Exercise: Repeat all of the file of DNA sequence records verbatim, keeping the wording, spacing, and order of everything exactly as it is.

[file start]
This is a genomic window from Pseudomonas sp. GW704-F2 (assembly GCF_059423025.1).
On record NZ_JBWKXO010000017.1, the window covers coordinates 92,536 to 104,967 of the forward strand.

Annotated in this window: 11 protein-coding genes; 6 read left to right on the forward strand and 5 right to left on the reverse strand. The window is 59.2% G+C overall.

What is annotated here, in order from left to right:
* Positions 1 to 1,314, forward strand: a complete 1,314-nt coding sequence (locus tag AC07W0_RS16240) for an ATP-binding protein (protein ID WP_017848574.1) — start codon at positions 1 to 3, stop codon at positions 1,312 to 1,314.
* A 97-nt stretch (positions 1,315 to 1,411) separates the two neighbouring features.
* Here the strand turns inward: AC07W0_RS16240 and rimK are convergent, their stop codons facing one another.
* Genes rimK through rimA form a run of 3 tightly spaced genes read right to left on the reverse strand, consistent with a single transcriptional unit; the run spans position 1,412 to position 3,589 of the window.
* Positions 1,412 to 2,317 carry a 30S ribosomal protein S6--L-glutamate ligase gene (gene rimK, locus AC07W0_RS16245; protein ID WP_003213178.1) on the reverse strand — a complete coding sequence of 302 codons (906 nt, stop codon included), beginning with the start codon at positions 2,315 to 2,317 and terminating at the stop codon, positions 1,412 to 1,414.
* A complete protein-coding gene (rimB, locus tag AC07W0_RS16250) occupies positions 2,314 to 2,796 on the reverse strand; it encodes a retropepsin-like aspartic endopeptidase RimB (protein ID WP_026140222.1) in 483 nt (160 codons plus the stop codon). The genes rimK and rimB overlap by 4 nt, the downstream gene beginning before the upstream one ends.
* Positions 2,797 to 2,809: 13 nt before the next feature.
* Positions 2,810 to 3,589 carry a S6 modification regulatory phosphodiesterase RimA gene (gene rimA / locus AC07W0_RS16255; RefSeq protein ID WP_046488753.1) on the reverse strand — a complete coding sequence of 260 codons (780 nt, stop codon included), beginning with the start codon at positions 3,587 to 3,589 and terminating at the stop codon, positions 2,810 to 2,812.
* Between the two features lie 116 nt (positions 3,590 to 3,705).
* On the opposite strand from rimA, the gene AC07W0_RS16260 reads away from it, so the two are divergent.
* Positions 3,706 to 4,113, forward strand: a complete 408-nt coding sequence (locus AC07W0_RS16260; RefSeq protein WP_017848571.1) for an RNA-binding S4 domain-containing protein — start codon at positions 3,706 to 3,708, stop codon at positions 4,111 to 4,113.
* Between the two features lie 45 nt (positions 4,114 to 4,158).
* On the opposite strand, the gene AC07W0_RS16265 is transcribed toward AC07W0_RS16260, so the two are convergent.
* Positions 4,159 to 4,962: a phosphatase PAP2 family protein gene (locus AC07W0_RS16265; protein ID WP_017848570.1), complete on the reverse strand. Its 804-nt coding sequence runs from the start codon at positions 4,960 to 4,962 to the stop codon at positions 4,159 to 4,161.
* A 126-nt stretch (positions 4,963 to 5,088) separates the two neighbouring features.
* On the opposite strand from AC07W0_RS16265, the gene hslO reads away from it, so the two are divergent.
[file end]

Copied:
This is a genomic window from Pseudomonas sp. GW704-F2 (assembly GCF_059423025.1).
On record NZ_JBWKXO010000017.1, the window covers coordinates 92,536 to 104,967 of the forward strand.

Annotated in this window: 11 protein-coding genes; 6 read left to right on the forward strand and 5 right to left on the reverse strand. The window is 59.2% G+C overall.

What is annotated here, in order from left to right:
* Positions 1 to 1,314, forward strand: a complete 1,314-nt coding sequence (locus tag AC07W0_RS16240) for an ATP-binding protein (protein ID WP_017848574.1) — start codon at positions 1 to 3, stop codon at positions 1,312 to 1,314.
* A 97-nt stretch (positions 1,315 to 1,411) separates the two neighbouring features.
* Here the strand turns inward: AC07W0_RS16240 and rimK are convergent, their stop codons facing one another.
* Genes rimK through rimA form a run of 3 tightly spaced genes read right to left on the reverse strand, consistent with a single transcriptional unit; the run spans position 1,412 to position 3,589 of the window.
* Positions 1,412 to 2,317 carry a 30S ribosomal protein S6--L-glutamate ligase gene (gene rimK, locus AC07W0_RS16245; protein ID WP_003213178.1) on the reverse strand — a complete coding sequence of 302 codons (906 nt, stop codon included), beginning with the start codon at positions 2,315 to 2,317 and terminating at the stop codon, positions 1,412 to 1,414.
* A complete protein-coding gene (rimB, locus tag AC07W0_RS16250) occupies positions 2,314 to 2,796 on the reverse strand; it encodes a retropepsin-like aspartic endopeptidase RimB (protein ID WP_026140222.1) in 483 nt (160 codons plus the stop codon). The genes rimK and rimB overlap by 4 nt, the downstream gene beginning before the upstream one ends.
* Positions 2,797 to 2,809: 13 nt before the next feature.
* Positions 2,810 to 3,589 carry a S6 modification regulatory phosphodiesterase RimA gene (gene rimA / locus AC07W0_RS16255; RefSeq protein ID WP_046488753.1) on the reverse strand — a complete coding sequence of 260 codons (780 nt, stop codon included), beginning with the start codon at positions 3,587 to 3,589 and terminating at the stop codon, positions 2,810 to 2,812.
* Between the two features lie 116 nt (positions 3,590 to 3,705).
* On the opposite strand from rimA, the gene AC07W0_RS16260 reads away from it, so the two are divergent.
* Positions 3,706 to 4,113, forward strand: a complete 408-nt coding sequence (locus AC07W0_RS16260; RefSeq protein WP_017848571.1) for an RNA-binding S4 domain-containing protein — start codon at positions 3,706 to 3,708, stop codon at positions 4,111 to 4,113.
* Between the two features lie 45 nt (positions 4,114 to 4,158).
* On the opposite strand, the gene AC07W0_RS16265 is transcribed toward AC07W0_RS16260, so the two are convergent.
* Positions 4,159 to 4,962: a phosphatase PAP2 family protein gene (locus AC07W0_RS16265; protein ID WP_017848570.1), complete on the reverse strand. Its 804-nt coding sequence runs from the start codon at positions 4,960 to 4,962 to the stop codon at positions 4,159 to 4,161.
* A 126-nt stretch (positions 4,963 to 5,088) separates the two neighbouring features.
* On the opposite strand from AC07W0_RS16265, the gene hslO reads away from it, so the two are divergent.